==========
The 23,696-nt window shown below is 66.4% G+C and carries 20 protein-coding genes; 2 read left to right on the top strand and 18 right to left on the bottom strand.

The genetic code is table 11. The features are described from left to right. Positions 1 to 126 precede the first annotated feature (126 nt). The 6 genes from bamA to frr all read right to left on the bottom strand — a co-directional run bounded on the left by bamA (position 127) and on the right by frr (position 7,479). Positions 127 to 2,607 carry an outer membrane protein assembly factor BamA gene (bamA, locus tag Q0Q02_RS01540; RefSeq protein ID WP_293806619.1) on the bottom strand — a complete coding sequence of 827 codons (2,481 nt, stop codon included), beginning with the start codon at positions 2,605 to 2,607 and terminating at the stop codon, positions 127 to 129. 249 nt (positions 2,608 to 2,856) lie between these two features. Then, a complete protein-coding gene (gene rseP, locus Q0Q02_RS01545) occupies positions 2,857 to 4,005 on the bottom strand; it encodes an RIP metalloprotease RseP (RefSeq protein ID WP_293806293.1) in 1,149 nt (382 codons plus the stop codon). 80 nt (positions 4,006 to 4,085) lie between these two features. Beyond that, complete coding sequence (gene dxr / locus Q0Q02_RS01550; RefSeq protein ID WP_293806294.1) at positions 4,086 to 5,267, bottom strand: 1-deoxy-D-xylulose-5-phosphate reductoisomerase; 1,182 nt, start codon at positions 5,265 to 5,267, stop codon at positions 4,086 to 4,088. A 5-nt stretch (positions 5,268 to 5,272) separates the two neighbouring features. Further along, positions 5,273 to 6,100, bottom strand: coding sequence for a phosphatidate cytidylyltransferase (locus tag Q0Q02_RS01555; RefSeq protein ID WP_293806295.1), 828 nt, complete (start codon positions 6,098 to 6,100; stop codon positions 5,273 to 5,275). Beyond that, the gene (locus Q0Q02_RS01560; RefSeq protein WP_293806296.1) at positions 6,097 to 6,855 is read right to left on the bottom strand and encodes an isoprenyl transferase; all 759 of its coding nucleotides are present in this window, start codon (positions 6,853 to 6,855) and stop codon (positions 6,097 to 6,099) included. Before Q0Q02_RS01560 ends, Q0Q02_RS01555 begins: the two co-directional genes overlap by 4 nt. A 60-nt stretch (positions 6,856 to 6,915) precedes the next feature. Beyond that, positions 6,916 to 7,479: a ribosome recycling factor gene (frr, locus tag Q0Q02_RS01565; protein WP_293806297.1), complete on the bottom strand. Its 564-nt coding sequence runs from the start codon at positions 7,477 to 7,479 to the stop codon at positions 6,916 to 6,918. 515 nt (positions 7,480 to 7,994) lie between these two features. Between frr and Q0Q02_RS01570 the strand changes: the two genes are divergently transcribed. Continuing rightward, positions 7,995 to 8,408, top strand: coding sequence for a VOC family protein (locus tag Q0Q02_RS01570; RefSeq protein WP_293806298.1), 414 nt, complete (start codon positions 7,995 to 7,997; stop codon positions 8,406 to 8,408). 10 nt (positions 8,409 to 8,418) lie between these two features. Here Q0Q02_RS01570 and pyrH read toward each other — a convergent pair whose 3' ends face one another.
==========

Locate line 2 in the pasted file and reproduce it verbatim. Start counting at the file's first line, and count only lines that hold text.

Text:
The genetic code is table 11. The features are described from left to right. Positions 1 to 126 precede the first annotated feature (126 nt). The 6 genes from bamA to frr all read right to left on the bottom strand — a co-directional run bounded on the left by bamA (position 127) and on the right by frr (position 7,479). Positions 127 to 2,607 carry an outer membrane protein assembly factor BamA gene (bamA, locus tag Q0Q02_RS01540; RefSeq protein ID WP_293806619.1) on the bottom strand — a complete coding sequence of 827 codons (2,481 nt, stop codon included), beginning with the start codon at positions 2,605 to 2,607 and terminating at the stop codon, positions 127 to 129. 249 nt (positions 2,608 to 2,856) lie between these two features. Then, a complete protein-coding gene (gene rseP, locus Q0Q02_RS01545) occupies positions 2,857 to 4,005 on the bottom strand; it encodes an RIP metalloprotease RseP (RefSeq protein ID WP_293806293.1) in 1,149 nt (382 codons plus the stop codon). 80 nt (positions 4,006 to 4,085) lie between these two features. Beyond that, complete coding sequence (gene dxr / locus Q0Q02_RS01550; RefSeq protein ID WP_293806294.1) at positions 4,086 to 5,267, bottom strand: 1-deoxy-D-xylulose-5-phosphate reductoisomerase; 1,182 nt, start codon at positions 5,265 to 5,267, stop codon at positions 4,086 to 4,088. A 5-nt stretch (positions 5,268 to 5,272) separates the two neighbouring features. Further along, positions 5,273 to 6,100, bottom strand: coding sequence for a phosphatidate cytidylyltransferase (locus tag Q0Q02_RS01555; RefSeq protein ID WP_293806295.1), 828 nt, complete (start codon positions 6,098 to 6,100; stop codon positions 5,273 to 5,275). Beyond that, the gene (locus Q0Q02_RS01560; RefSeq protein WP_293806296.1) at positions 6,097 to 6,855 is read right to left on the bottom strand and encodes an isoprenyl transferase; all 759 of its coding nucleotides are present in this window, start codon (positions 6,853 to 6,855) and stop codon (positions 6,097 to 6,099) included. Before Q0Q02_RS01560 ends, Q0Q02_RS01555 begins: the two co-directional genes overlap by 4 nt. A 60-nt stretch (positions 6,856 to 6,915) precedes the next feature. Beyond that, positions 6,916 to 7,479: a ribosome recycling factor gene (frr, locus tag Q0Q02_RS01565; protein WP_293806297.1), complete on the bottom strand. Its 564-nt coding sequence runs from the start codon at positions 7,477 to 7,479 to the stop codon at positions 6,916 to 6,918. 515 nt (positions 7,480 to 7,994) lie between these two features. Between frr and Q0Q02_RS01570 the strand changes: the two genes are divergently transcribed. Continuing rightward, positions 7,995 to 8,408, top strand: coding sequence for a VOC family protein (locus tag Q0Q02_RS01570; RefSeq protein WP_293806298.1), 414 nt, complete (start codon positions 7,995 to 7,997; stop codon positions 8,406 to 8,408). 10 nt (positions 8,409 to 8,418) lie between these two features. Here Q0Q02_RS01570 and pyrH read toward each other — a convergent pair whose 3' ends face one another.